Lord, we thirst for justice.

Over a period of 18 months, between April 25, 2014 and August 2015, the government of Flint sanctioned the use of water from the Flint River for the city’s water source, instead of a pipeline from Detroit, which had been in use for the past fifty years. Government officials hoped that this would save money for the struggling post-industrial city. This decision was made even after research by the Department of Environmental Quality warned against this choice. What ultimately happened was that the city did not properly treat the Flint River water, and the level of chlorides in the water corroded the city’s ancient lead pipes, leading to water laced with lead flowing into people’s homes.  

Doctors in Flint report that the proportion of children with above-average levels of lead in their blood has nearly doubled since 2014. The medical conditions associated with lead poisoning range from skin lesions, hair loss, and increased reactions to asthma to chemically-induced hypertension, vision loss, depression and brain damage. The World Health Organization writes that “the neurological and behavioral effects of lead are believed to be irreversible.” We won’t know for years what the consequences of this budget-tightening response measure will be for the children of Flint.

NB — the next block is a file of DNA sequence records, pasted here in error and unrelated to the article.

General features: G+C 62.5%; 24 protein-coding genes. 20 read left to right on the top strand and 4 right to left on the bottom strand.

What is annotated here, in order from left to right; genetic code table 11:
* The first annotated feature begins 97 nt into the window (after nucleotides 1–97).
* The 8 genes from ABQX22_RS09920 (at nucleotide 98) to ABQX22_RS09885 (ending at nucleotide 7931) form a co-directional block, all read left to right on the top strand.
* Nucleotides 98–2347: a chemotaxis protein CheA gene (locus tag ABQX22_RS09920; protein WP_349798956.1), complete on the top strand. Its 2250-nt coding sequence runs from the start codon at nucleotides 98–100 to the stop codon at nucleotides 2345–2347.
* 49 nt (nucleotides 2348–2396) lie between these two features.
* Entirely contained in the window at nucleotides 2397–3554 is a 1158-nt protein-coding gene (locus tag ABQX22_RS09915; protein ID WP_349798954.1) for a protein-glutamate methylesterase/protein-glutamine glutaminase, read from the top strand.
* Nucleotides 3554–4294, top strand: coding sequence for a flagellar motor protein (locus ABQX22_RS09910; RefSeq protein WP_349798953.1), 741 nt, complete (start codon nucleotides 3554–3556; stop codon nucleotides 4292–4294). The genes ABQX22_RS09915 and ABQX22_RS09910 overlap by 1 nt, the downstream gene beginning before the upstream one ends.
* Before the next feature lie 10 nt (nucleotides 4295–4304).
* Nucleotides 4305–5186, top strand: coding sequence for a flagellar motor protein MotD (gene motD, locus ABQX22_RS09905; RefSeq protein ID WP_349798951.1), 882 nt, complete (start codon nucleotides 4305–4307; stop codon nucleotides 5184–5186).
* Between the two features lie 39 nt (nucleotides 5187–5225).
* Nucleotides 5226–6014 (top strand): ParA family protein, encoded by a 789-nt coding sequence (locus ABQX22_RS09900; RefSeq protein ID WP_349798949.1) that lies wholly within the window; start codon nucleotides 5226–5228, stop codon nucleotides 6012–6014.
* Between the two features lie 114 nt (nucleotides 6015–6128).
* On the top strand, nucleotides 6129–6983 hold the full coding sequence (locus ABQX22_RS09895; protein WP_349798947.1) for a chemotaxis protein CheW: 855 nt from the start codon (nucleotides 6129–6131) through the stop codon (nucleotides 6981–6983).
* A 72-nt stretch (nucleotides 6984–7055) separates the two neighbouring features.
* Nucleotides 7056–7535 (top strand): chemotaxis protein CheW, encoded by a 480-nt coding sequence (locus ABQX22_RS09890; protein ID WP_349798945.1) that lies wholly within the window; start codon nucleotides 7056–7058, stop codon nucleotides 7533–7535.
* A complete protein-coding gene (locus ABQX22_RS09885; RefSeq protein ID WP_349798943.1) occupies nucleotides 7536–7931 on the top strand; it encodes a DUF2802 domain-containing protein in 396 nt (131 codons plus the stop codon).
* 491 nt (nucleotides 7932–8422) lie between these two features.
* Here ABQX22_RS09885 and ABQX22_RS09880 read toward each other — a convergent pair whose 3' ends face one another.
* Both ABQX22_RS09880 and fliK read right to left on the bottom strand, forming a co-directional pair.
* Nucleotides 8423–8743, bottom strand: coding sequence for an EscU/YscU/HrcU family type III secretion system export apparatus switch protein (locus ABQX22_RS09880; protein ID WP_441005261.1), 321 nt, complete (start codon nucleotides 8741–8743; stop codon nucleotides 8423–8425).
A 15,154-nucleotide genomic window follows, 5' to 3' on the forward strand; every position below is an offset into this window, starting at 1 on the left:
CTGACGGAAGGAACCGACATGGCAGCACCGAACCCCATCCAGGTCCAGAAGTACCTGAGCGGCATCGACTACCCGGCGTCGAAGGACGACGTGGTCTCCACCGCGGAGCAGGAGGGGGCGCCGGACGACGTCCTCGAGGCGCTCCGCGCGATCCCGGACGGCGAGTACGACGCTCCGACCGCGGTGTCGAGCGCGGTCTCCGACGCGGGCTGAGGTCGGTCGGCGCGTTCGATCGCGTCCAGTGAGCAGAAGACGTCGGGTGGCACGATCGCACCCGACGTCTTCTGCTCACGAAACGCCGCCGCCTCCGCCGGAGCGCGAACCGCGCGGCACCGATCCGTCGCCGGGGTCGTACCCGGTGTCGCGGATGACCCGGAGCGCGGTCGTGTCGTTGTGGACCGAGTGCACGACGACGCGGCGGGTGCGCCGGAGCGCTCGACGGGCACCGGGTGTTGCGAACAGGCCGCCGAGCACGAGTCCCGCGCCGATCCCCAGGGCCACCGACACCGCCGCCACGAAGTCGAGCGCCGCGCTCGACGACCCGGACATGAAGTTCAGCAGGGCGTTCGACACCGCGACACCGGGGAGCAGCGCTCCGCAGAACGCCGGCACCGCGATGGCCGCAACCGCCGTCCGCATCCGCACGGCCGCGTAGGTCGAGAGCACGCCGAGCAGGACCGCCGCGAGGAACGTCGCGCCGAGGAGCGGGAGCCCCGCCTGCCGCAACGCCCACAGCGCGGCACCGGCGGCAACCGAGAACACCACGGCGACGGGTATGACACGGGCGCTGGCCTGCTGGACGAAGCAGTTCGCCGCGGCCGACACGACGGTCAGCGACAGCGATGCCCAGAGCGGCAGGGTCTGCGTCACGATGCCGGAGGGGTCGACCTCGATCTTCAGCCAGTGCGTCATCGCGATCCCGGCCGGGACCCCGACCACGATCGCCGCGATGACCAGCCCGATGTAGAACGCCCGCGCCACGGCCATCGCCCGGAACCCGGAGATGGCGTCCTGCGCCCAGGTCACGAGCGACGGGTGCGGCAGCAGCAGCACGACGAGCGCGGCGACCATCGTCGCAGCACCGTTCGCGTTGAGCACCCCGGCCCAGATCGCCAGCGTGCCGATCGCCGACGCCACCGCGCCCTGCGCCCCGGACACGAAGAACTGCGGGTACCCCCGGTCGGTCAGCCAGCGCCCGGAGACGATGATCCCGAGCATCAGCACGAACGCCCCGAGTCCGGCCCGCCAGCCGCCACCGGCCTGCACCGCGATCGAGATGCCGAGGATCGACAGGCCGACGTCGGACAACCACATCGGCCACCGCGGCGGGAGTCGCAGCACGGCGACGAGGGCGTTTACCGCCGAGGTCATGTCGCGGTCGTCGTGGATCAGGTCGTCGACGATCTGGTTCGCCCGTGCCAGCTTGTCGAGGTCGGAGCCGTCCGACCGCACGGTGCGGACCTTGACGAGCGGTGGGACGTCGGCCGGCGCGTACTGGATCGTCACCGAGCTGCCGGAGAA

“We’re like disposable people here,” one resident told the Toronto Star. “We’re not even human here, I guess.” Another resident told the Detroit Free Press “we get treated like we don’t matter.”

Lord, we thirst for justice.

Ryan Cumming, writing for the Huffington Post in an article titled, “Finding Faith in Flint,” says, “It is impossible to miss the sacramental volatility of water, that medium that gives life and takes life. It encapsulates the irony of living in the Great Lakes State without clean water to drink. It symbolizes both the life-giving grace of the created world and the death-dealing abuses of power that come when we silence and marginalize our neighbors. It is the touchpoint that knits together people across the spectrum of faiths and no-faith. It has become a rallying point for a community to come together.”

O Let all who thirst,

Let them come, let them come to the water.

When I think about the lack of justice in Flint, there is a sad irony that points to the contamination of more than just H20. In crises, we often are willing to extend spiritual living water to those experiencing oppression or injustice, saying with good intention and a willing heart: I’ll pray for them. But why do we hurry to offer spiritual living water without literally giving our neighbors and siblings a drink of fresh, clear H2O? Why is the idea of fixing the systems that prevent people from accessing their right to clean water so outrageous?